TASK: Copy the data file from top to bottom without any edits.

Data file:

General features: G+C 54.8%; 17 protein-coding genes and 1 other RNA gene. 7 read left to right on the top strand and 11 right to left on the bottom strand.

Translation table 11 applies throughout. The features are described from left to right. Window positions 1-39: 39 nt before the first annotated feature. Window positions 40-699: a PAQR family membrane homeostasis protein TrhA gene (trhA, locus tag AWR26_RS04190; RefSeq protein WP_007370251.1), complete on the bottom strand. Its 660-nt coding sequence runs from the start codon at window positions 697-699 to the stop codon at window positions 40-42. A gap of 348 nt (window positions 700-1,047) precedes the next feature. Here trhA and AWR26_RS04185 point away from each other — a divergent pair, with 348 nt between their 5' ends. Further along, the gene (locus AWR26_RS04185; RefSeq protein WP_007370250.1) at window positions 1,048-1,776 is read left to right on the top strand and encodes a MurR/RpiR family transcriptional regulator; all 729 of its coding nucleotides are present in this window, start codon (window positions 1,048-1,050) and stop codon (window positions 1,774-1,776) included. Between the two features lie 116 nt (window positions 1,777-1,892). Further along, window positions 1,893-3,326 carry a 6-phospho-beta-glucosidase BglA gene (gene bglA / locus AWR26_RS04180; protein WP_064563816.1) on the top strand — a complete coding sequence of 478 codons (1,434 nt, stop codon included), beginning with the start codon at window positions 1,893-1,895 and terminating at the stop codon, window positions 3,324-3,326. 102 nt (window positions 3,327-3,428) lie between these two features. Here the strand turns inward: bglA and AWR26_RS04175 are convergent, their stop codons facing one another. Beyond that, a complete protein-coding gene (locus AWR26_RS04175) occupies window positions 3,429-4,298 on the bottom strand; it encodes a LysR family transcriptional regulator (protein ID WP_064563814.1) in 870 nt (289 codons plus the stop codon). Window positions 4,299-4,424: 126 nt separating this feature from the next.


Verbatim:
General features: G+C 54.8%; 17 protein-coding genes and 1 other RNA gene. 7 read left to right on the top strand and 11 right to left on the bottom strand.

Translation table 11 applies throughout. The features are described from left to right. Window positions 1-39: 39 nt before the first annotated feature. Window positions 40-699: a PAQR family membrane homeostasis protein TrhA gene (trhA, locus tag AWR26_RS04190; RefSeq protein WP_007370251.1), complete on the bottom strand. Its 660-nt coding sequence runs from the start codon at window positions 697-699 to the stop codon at window positions 40-42. A gap of 348 nt (window positions 700-1,047) precedes the next feature. Here trhA and AWR26_RS04185 point away from each other — a divergent pair, with 348 nt between their 5' ends. Further along, the gene (locus AWR26_RS04185; RefSeq protein WP_007370250.1) at window positions 1,048-1,776 is read left to right on the top strand and encodes a MurR/RpiR family transcriptional regulator; all 729 of its coding nucleotides are present in this window, start codon (window positions 1,048-1,050) and stop codon (window positions 1,774-1,776) included. Between the two features lie 116 nt (window positions 1,777-1,892). Further along, window positions 1,893-3,326 carry a 6-phospho-beta-glucosidase BglA gene (gene bglA / locus AWR26_RS04180; protein WP_064563816.1) on the top strand — a complete coding sequence of 478 codons (1,434 nt, stop codon included), beginning with the start codon at window positions 1,893-1,895 and terminating at the stop codon, window positions 3,324-3,326. 102 nt (window positions 3,327-3,428) lie between these two features. Here the strand turns inward: bglA and AWR26_RS04175 are convergent, their stop codons facing one another. Beyond that, a complete protein-coding gene (locus AWR26_RS04175) occupies window positions 3,429-4,298 on the bottom strand; it encodes a LysR family transcriptional regulator (protein ID WP_064563814.1) in 870 nt (289 codons plus the stop codon). Window positions 4,299-4,424: 126 nt separating this feature from the next.